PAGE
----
Content Grading Definition & Content Grading Strategy (how-to)
Content grading is the process of evaluating the quality of content based on various criteria to drive user retention.
Content grades can help you determine what to deliver to your audience, at what stage of their journey to deliver it, and which content is the most valuable and the best representation of you to your audience. With this information, we can more easily and objectively determine which content to leverage for gating behind a form — to take unknown contacts to known contacts or nurture them through your marketing funnels. Gating low grade content will negatively impact your reputation and a user’s trust of your brand, and ultimately decrease user retention.
Content gates are not bad. Gating bad content is bad. — @crrollyson
Content grading is the equivalent of giving your content a report card — evaluating factors like relevance, readability, and engagement. This grading system provides insights into the quality of your content, helping you understand what resonates with your audience and at what stage of their journey with you and your marketing efforts.
Content grading can sound daunting, but the process of content grading should not require time consuming matrixes for most of our marketing efforts to rapidly reap the benefits.
Let’s run through an example:
- You have a goal to capture 100 leads.
- You have 2 lead-magnets — both are eBooks.
- You can gate one of the two, but not both.
- You are good at what you do and know you need to add as much value as possible right out of the gate, so the next time you have a content offer, your audience will trust it has value worthy of their effort and trade-off.
With a grade — even with a basic lower school methodology applied — you can objectively choose the top-tier content to be gated for your lead-generation and nurturing efforts.
Example comparing two content pieces:
Evaluation: Content piece 1
“On topic, well-written, uses conversational language and familiar terms, and includes proprietary information with a point-of-view and expertise” — give it an A
Evaluation: Content piece 2
“On topic, structurally formatted, non-conversational language and unfamiliar terms, and includes general information with no point-of-view”—give it a B
General Content Grading Strategy:
- Map out a grading strategy that works for your content strategy:
Identify the criteria that most of your content shares and can be evaluated against, such as readability, accuracy, relevance, and tone for your audience. Start board and focus in. Compare eBooks to eBooks if you have them. Or move up the ladder and simply compare content types — like eBooks to White-papers to Articles.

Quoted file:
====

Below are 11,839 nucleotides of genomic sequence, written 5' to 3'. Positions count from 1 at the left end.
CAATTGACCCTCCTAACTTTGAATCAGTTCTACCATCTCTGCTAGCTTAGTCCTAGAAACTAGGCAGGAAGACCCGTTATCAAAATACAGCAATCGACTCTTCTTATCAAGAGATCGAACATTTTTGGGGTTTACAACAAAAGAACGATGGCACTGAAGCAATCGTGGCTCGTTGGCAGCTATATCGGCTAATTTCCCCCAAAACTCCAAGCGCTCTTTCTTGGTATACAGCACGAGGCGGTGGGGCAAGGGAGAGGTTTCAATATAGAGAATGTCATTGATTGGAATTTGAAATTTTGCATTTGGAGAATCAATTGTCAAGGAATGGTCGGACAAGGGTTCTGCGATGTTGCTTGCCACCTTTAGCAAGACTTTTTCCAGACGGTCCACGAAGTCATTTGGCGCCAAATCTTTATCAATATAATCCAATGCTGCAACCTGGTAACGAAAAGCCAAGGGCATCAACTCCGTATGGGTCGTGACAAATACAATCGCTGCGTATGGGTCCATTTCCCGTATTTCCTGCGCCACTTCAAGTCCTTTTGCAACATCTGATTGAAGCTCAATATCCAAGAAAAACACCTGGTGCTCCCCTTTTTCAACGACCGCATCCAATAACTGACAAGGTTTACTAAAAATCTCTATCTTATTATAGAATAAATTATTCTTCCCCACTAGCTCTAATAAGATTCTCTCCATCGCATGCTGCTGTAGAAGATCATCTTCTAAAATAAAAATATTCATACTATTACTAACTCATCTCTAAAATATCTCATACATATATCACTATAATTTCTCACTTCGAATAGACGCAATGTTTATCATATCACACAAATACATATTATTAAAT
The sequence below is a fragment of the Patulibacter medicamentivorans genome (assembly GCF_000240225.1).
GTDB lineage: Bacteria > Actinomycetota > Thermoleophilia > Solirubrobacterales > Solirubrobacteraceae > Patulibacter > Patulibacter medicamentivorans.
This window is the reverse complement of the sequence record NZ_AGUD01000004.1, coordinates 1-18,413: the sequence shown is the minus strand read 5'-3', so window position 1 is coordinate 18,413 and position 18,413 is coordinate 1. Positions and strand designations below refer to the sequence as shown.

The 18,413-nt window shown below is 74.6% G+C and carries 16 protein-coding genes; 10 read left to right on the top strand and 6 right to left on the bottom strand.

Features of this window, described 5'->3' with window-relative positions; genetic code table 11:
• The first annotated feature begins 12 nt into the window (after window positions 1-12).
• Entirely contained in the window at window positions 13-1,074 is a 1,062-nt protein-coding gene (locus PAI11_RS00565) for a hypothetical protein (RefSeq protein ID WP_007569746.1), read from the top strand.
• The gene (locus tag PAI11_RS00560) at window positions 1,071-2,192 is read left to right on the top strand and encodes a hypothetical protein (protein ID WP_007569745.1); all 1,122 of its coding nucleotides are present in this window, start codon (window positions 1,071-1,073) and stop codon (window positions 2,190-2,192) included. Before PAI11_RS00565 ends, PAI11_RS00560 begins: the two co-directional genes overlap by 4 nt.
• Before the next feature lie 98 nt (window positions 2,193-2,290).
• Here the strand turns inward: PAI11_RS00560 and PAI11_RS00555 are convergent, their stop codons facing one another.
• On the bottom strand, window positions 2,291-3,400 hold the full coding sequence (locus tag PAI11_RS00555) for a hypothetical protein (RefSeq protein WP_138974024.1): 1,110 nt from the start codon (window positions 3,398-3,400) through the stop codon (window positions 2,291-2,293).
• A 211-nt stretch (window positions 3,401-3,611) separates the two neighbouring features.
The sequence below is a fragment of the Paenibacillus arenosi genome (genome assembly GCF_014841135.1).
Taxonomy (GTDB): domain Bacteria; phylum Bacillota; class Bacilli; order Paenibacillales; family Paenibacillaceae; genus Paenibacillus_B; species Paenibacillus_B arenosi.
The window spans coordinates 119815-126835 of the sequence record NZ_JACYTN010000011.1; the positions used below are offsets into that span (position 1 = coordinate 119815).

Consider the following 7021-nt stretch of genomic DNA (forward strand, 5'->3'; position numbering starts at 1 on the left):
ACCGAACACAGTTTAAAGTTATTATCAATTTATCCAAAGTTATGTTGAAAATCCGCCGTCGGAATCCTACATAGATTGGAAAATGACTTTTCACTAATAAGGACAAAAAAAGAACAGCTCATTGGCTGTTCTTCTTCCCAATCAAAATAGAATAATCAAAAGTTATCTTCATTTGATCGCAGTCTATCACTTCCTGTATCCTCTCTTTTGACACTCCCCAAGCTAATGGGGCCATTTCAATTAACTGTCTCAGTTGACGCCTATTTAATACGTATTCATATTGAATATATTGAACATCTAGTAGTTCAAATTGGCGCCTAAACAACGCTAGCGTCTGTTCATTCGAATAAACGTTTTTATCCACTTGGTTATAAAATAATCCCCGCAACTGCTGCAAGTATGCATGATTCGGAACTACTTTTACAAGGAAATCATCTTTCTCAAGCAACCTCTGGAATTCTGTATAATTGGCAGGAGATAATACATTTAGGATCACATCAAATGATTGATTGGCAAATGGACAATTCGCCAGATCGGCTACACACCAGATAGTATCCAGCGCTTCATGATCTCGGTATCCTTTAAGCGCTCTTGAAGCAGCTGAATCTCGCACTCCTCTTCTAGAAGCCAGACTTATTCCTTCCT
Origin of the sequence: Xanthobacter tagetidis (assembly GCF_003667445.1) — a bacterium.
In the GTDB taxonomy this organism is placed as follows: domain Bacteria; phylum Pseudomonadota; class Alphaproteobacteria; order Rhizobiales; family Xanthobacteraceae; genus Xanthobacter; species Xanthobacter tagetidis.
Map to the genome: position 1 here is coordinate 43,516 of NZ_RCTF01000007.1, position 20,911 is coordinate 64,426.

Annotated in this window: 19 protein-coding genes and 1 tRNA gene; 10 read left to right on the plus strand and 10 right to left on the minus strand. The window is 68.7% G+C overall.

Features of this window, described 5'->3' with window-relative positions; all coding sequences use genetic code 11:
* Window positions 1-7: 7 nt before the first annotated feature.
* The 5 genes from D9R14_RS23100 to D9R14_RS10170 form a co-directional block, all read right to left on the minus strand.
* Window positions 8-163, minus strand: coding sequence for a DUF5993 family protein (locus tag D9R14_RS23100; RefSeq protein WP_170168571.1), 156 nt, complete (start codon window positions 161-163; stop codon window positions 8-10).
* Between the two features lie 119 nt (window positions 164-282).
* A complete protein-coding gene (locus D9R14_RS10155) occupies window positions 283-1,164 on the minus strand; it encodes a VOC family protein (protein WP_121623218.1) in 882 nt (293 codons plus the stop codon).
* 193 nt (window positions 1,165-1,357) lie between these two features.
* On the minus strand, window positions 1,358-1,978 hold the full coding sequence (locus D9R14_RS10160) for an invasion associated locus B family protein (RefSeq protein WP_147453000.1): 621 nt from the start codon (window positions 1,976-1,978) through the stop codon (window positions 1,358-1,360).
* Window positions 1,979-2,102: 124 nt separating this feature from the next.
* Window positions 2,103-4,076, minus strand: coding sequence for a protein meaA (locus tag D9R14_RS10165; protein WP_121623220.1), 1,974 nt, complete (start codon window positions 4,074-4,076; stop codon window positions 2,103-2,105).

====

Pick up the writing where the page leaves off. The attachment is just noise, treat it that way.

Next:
- Choose a grading system that works for your content strategy:
Decide on a numerical scale or grading system that you will use to rate each criterion. For example, you could use a scale of 1–5, with 1 being the lowest and 5 being the highest.
- Evaluate and document your content grading:
Apply your grading criteria to your content to determine its overall quality. Use your scoring system to assign a score to each criterion and an overall score to the content. Don’t get hung up, read it — if it read like something you would put in an email or can explain in a conversation, give it an A. If it doesn’t, give it B. Get the process flowing.
- Analyze your content grading results:
Look for patterns and trends in your scores to identify areas for improvement. For example, if readability is consistently low across your content, you may need to simplify your writing style. Be objective.
- Prioritize high grade content and revise and improve or shelve your lower grade content:
Use the insights to establish standards for identifying and creating high grade content. Create content development standards. Revise and improve the quality and relevance of your content to maximize engagement. Remove the distractions.
- Repeat the process:
Regularly review and grade your content to ensure that it meets your quality standards and continues to engage your audience. Prioritize your highest value content and keep it up-to-date or refreshed. Establish a review process. Keep it simple.
If they only do one thing, you want to ensure you deliver the best you have for who and where they are in their journey. And when you do, they will come back.
Read more about how content grading impacts user retention in my recently published related article: The Content Grade Chronicles: A Deep Dive into User Retention